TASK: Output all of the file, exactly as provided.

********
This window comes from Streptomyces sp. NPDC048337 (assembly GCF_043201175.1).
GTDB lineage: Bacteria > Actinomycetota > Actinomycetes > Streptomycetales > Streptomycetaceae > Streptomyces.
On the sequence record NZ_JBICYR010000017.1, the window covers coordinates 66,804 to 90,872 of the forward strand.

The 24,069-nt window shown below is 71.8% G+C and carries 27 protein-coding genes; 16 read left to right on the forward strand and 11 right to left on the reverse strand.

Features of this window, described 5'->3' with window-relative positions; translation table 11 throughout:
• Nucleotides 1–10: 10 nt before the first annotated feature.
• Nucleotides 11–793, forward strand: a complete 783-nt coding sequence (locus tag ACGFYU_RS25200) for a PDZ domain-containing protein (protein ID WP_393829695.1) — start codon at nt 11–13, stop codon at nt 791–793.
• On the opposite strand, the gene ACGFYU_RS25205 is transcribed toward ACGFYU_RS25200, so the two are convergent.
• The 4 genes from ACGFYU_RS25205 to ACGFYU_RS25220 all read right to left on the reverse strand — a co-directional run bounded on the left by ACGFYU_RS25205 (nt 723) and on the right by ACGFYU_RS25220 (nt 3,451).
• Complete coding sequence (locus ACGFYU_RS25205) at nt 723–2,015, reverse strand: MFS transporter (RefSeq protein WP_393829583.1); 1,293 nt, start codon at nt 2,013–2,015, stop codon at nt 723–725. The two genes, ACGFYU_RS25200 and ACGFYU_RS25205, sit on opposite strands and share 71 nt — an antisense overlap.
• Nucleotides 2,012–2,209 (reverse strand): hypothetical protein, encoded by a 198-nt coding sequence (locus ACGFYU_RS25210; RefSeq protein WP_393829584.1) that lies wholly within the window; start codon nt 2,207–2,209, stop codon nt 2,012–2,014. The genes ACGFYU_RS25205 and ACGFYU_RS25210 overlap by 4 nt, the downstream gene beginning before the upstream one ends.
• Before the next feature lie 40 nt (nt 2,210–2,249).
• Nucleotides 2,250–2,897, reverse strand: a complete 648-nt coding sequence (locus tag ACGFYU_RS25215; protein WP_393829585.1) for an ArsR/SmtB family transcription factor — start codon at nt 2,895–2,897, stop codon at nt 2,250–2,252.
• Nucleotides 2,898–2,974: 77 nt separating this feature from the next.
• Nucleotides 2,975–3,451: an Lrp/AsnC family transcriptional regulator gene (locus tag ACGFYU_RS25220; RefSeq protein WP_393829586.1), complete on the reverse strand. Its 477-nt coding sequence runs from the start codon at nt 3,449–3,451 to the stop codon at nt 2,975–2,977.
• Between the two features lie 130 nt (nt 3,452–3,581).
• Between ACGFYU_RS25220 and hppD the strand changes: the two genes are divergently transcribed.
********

This window comes from Streptomyces sp. NPDC048337 (assembly GCF_043201175.1).
GTDB lineage: Bacteria > Actinomycetota > Actinomycetes > Streptomycetales > Streptomycetaceae > Streptomyces.
On the sequence record NZ_JBICYR010000017.1, the window covers coordinates 66,804 to 90,872 of the forward strand.

The 24,069-nt window shown below is 71.8% G+C and carries 27 protein-coding genes; 16 read left to right on the forward strand and 11 right to left on the reverse strand.

Features of this window, described 5'->3' with window-relative positions; translation table 11 throughout:
• Nucleotides 1–10: 10 nt before the first annotated feature.
• Nucleotides 11–793, forward strand: a complete 783-nt coding sequence (locus tag ACGFYU_RS25200) for a PDZ domain-containing protein (protein ID WP_393829695.1) — start codon at nt 11–13, stop codon at nt 791–793.
• On the opposite strand, the gene ACGFYU_RS25205 is transcribed toward ACGFYU_RS25200, so the two are convergent.
• The 4 genes from ACGFYU_RS25205 to ACGFYU_RS25220 all read right to left on the reverse strand — a co-directional run bounded on the left by ACGFYU_RS25205 (nt 723) and on the right by ACGFYU_RS25220 (nt 3,451).
• Complete coding sequence (locus ACGFYU_RS25205) at nt 723–2,015, reverse strand: MFS transporter (RefSeq protein WP_393829583.1); 1,293 nt, start codon at nt 2,013–2,015, stop codon at nt 723–725. The two genes, ACGFYU_RS25200 and ACGFYU_RS25205, sit on opposite strands and share 71 nt — an antisense overlap.
• Nucleotides 2,012–2,209 (reverse strand): hypothetical protein, encoded by a 198-nt coding sequence (locus ACGFYU_RS25210; RefSeq protein WP_393829584.1) that lies wholly within the window; start codon nt 2,207–2,209, stop codon nt 2,012–2,014. The genes ACGFYU_RS25205 and ACGFYU_RS25210 overlap by 4 nt, the downstream gene beginning before the upstream one ends.
• Before the next feature lie 40 nt (nt 2,210–2,249).
• Nucleotides 2,250–2,897, reverse strand: a complete 648-nt coding sequence (locus tag ACGFYU_RS25215; protein WP_393829585.1) for an ArsR/SmtB family transcription factor — start codon at nt 2,895–2,897, stop codon at nt 2,250–2,252.
• Nucleotides 2,898–2,974: 77 nt separating this feature from the next.
• Nucleotides 2,975–3,451: an Lrp/AsnC family transcriptional regulator gene (locus tag ACGFYU_RS25220; RefSeq protein WP_393829586.1), complete on the reverse strand. Its 477-nt coding sequence runs from the start codon at nt 3,449–3,451 to the stop codon at nt 2,975–2,977.
• Between the two features lie 130 nt (nt 3,452–3,581).
• Between ACGFYU_RS25220 and hppD the strand changes: the two genes are divergently transcribed.